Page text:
If the 3.5 million was distributed evenly among the 17,000 former players (class members), each guy would receive a huge annual check in the amount of $205.
That doesn’t even include the Licensing Agency’s cut of the money, or the amount that they are going to put back into the Common Good Fund!
Now let’s imagine the new Licensing Agency doubled that amount, and brought in 28 million in revenues. On average, each player would receive a $410 check.
Let’s quadruple the amount to $56 Million. On average, you would get a check for $820.
Last year, I earned more than twice as much ($1,800) by simply writing comments and getting fans to become members of the School of the Legends.
One of the FAQ (frequently asked question) you will not see posted on the Settlement website is “Why would the Hall of Fame players and other marketable players agree to donate 25% of their earnings back to the new licensing agency when they can get 100% of the royalties from their current licensing agreements?”
The NFLPA previously established a group licensing agreement program with all former players, but we know how that program went down in flames.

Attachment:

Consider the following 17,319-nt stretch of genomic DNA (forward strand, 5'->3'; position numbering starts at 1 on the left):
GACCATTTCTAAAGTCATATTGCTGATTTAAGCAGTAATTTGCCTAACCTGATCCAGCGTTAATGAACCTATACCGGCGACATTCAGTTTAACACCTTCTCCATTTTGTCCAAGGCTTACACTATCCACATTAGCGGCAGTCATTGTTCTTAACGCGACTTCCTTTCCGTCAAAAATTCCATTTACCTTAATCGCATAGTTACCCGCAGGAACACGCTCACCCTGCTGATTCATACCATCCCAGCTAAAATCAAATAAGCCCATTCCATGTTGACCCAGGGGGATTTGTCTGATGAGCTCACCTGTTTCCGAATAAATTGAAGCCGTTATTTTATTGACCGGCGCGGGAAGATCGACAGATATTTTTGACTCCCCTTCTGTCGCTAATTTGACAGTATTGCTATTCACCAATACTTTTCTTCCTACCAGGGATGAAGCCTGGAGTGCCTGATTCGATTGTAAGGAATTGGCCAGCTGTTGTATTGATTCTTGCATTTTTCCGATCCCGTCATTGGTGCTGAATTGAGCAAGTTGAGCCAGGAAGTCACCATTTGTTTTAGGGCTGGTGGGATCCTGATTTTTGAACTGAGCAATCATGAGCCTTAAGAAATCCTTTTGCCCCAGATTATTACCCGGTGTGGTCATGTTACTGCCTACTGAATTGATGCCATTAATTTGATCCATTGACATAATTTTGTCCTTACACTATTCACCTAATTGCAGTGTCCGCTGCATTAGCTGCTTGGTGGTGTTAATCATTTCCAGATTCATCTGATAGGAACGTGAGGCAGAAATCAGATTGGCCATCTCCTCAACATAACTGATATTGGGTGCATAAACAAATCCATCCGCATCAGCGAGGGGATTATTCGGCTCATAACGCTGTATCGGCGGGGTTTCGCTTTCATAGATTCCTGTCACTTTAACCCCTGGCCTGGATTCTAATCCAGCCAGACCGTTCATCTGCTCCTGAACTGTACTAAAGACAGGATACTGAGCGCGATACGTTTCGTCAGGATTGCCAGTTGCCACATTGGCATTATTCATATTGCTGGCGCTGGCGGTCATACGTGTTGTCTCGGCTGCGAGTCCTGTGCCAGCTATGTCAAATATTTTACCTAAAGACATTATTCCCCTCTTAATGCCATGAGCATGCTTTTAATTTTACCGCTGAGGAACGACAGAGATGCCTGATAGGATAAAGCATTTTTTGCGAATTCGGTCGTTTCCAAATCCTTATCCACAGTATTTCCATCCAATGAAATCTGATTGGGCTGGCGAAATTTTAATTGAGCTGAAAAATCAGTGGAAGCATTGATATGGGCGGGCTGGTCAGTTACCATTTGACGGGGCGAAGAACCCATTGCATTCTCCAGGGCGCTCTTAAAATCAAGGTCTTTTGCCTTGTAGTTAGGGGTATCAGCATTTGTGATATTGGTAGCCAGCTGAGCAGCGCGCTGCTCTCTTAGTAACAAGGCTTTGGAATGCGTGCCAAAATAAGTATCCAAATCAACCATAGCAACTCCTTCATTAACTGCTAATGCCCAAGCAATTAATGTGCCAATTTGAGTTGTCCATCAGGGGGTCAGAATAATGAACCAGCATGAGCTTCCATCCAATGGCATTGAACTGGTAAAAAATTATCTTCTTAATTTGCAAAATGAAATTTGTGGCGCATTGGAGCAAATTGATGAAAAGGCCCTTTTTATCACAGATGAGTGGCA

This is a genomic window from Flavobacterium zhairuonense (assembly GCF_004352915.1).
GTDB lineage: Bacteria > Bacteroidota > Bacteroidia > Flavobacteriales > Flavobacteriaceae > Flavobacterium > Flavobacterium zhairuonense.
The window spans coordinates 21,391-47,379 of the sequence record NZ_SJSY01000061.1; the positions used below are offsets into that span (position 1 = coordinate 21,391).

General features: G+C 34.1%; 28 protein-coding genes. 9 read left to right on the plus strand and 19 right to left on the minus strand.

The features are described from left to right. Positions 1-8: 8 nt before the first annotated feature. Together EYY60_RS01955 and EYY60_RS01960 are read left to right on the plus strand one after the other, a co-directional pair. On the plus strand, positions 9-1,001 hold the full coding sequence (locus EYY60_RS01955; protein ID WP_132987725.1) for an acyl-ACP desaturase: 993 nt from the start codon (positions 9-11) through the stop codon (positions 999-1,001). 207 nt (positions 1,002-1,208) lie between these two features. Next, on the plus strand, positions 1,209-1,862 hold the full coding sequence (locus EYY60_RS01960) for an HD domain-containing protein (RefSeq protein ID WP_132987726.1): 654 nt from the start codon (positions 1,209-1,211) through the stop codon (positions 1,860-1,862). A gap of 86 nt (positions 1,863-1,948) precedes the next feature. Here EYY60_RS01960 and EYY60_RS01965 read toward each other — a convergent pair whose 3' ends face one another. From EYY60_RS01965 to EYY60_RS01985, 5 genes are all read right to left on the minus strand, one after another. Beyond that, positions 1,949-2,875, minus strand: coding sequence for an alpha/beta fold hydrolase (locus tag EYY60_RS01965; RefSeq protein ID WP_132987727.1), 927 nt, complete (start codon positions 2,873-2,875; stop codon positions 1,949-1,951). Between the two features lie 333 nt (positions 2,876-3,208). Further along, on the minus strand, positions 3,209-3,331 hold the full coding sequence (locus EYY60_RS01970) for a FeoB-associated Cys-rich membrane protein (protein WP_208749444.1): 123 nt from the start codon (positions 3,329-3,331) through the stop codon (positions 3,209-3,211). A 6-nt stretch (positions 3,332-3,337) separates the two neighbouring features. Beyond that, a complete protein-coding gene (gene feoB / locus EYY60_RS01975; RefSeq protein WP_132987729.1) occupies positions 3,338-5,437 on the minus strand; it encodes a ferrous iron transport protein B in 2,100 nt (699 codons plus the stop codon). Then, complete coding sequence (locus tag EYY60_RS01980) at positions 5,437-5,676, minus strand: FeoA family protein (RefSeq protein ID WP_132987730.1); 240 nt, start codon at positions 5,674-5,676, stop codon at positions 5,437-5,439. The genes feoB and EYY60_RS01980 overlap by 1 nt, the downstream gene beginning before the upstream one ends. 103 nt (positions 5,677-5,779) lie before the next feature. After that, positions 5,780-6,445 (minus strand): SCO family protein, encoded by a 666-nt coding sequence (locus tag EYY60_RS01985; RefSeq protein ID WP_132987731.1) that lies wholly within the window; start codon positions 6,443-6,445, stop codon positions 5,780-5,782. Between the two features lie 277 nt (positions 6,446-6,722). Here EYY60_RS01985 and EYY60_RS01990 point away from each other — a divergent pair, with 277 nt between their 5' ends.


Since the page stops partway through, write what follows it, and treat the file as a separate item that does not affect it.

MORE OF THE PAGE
The NFL Alumni Association still has a group licensing program with all former players. How many of you received a single dime from that program?
So what makes this licensing program different from those programs?
I guess the NFL’s $50,000 dollars to help us set up the Licensing Agency is supposed to make a difference. I’m sure it will make a difference in the life of the new Executive Director of that organization and the staff that are hired, but for the average player (most of us) it will not pay for a pot to p… in.
The settlement agreement also sets aside up to 13.5 million that the owners can take out of the settlement to use for litigation against former players that opt-out of the settlement to pursue individual cases.
Why did Hausfeld and the NFL agree to make that a part of the settlement?
I’ll tell you why. It was put in to discourage players from opting-out and suing. This was set-up to make any former player that opts out and sues look like the bad guy.
History will show that the original six were on the right side of this issue and that they cared more about All Retired Players than the guys that agreed to the settlement, rolled over and played dead, like good little lap dogs for the NFL.
Your alumni brother,